Rasma hadn’t called the police out of fear that it would only make things worse. However, there was one proof of a violence in her case – after one of the beatings the hospital had reported on injuries sustained by the woman to the police. As Rasma didn’t show up to give a testimony, the police closed the case. (Rasma claims that her husband had hid the summons from the police and she hadn’t known about it.) The prosecutor Santa Veide explains that this incident hadn’t been considered in the case because it did not directly relate to the day of the murder. Therefore, the court did not warrant the previous violence, which Rasma had experienced, as a mitigating circumstance. The court interpreted the events of the fateful night as a routine household dispute which turned into a fight, not as the last act in a series of systemic violence.
A Third – Murderers of Violent Husbands
There were two events which lead us to investigate Latvian courts’ case law in cases where women were convicted of murder.
One was a research done by our colleagues. Russian journalists had analysed more than 500 judgements and concluded that, contrary to the statements of those in power, domestic violence was an enormous problem; and in most cases, courts sided with the abusers. In 91% of cases women convicted of murder had defended themselves from violence, but courts believed that “the accused should act in a socially acceptable way”. “The socially acceptable way for our courts means fleeing, hiding with neighbours. To take a weapon in one’s hands and repel the attacks – that is not socially acceptable,” the newspaper Novaja Gazeta, which investigated the topic, quoted a lawyer Jelena Solvyova.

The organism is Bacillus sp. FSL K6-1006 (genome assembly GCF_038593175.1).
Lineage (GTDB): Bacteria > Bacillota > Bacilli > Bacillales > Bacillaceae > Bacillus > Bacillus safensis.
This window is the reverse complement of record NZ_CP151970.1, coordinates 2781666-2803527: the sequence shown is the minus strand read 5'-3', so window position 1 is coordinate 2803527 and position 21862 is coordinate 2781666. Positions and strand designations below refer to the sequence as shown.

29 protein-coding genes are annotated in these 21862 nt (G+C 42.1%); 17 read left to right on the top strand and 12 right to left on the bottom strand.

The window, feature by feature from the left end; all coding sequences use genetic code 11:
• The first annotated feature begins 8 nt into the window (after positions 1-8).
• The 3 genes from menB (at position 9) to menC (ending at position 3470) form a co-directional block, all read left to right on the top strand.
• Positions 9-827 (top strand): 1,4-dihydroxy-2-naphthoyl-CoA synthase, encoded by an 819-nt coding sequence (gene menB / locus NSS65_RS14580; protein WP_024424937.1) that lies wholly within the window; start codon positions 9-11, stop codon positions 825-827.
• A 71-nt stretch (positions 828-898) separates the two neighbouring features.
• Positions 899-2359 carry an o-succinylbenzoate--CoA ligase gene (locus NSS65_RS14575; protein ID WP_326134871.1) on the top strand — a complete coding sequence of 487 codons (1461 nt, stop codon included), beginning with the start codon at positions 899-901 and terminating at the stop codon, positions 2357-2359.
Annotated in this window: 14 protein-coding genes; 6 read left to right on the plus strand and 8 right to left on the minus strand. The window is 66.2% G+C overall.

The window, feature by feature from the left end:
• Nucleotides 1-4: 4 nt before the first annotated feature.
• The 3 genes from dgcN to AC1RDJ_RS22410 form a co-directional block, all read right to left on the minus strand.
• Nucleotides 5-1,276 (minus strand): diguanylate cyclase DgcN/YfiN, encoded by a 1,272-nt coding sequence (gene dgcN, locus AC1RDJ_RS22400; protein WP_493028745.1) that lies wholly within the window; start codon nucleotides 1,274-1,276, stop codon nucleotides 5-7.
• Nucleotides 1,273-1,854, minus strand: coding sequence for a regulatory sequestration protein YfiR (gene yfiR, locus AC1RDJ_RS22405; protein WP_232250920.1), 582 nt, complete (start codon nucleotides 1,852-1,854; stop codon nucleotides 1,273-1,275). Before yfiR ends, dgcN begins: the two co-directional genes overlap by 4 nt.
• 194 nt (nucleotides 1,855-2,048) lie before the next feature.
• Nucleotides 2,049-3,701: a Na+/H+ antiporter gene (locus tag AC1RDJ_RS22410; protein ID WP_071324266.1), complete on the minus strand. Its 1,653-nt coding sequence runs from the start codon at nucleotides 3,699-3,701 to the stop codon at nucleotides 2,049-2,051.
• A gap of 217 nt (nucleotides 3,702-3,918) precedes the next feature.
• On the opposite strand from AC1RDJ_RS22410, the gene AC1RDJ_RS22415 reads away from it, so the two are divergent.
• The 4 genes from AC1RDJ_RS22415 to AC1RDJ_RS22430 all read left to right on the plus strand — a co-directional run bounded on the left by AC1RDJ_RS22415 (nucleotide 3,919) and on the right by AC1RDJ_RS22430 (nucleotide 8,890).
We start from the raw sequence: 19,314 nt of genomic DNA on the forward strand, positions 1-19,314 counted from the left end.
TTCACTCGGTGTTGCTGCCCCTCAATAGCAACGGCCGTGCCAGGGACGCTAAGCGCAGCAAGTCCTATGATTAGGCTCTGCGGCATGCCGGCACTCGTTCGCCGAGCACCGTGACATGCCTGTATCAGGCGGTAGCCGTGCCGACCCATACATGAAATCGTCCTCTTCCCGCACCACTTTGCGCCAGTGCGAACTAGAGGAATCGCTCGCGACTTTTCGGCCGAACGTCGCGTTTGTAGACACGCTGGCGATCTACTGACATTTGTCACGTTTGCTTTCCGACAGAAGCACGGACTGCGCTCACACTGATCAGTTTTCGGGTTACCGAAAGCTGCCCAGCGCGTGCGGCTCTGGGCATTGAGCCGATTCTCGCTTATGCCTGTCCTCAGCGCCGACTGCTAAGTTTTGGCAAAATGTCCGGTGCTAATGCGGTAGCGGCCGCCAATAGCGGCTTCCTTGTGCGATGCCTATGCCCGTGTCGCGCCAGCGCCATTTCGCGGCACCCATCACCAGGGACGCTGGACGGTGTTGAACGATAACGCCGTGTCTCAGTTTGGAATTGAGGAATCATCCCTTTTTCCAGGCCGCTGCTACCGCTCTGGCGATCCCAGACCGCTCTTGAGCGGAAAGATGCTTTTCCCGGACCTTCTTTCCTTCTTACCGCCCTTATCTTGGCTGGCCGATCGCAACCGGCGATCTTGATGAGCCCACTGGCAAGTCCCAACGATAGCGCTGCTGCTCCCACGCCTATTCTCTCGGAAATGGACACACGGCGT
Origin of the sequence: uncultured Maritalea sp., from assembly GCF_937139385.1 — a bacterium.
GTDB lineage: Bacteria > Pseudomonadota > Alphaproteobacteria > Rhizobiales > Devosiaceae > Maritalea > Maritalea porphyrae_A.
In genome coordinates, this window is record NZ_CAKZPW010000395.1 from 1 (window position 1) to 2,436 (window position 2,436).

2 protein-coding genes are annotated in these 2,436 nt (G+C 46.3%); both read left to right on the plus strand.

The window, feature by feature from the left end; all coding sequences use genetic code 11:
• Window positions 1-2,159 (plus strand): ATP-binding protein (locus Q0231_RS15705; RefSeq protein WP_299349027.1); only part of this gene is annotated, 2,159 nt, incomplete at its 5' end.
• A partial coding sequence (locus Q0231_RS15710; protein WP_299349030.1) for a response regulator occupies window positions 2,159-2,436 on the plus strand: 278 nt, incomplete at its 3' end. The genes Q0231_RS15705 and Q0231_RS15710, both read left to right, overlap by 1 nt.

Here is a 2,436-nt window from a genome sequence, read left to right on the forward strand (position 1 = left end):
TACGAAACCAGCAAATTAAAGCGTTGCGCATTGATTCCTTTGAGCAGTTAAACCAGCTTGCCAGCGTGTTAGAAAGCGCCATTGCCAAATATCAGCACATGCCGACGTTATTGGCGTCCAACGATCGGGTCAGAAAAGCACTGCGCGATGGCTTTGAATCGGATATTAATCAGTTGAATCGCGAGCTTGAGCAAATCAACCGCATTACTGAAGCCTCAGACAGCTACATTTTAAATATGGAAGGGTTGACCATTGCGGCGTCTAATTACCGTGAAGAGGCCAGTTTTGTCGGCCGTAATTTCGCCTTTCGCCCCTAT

In Latvia, the number of convictions for murder done by women is substantially smaller – 38 in total within the past five years, shows the information from the Court Administration. Re:Baltica analysed all judgements of the courts and concluded that 12 women of 38 convicted for murder had killed their partners. In all cases women had suffered violence from their partners, either on the day of the murder or before. There is another thing which is common in all these cases – use of alcohol. And for all women but one the murder weapon was knife – the only weapon available to women.
Similar Cases, Various Judgements
Although circumstances are similar for many cases, the judgments of the courts vary widely. The line which distinguishes a murder from a killing when more than reasonable force might have been used defending oneself is a blurred one. In neither case has the court considered it possible to reclassify the accusations to softer charges or acquit the woman by recognising murder as self-defence.
Only in three of eight convictions for murder particularly the court did acknowledge the murdered partner’s violence as a mitigating circumstance.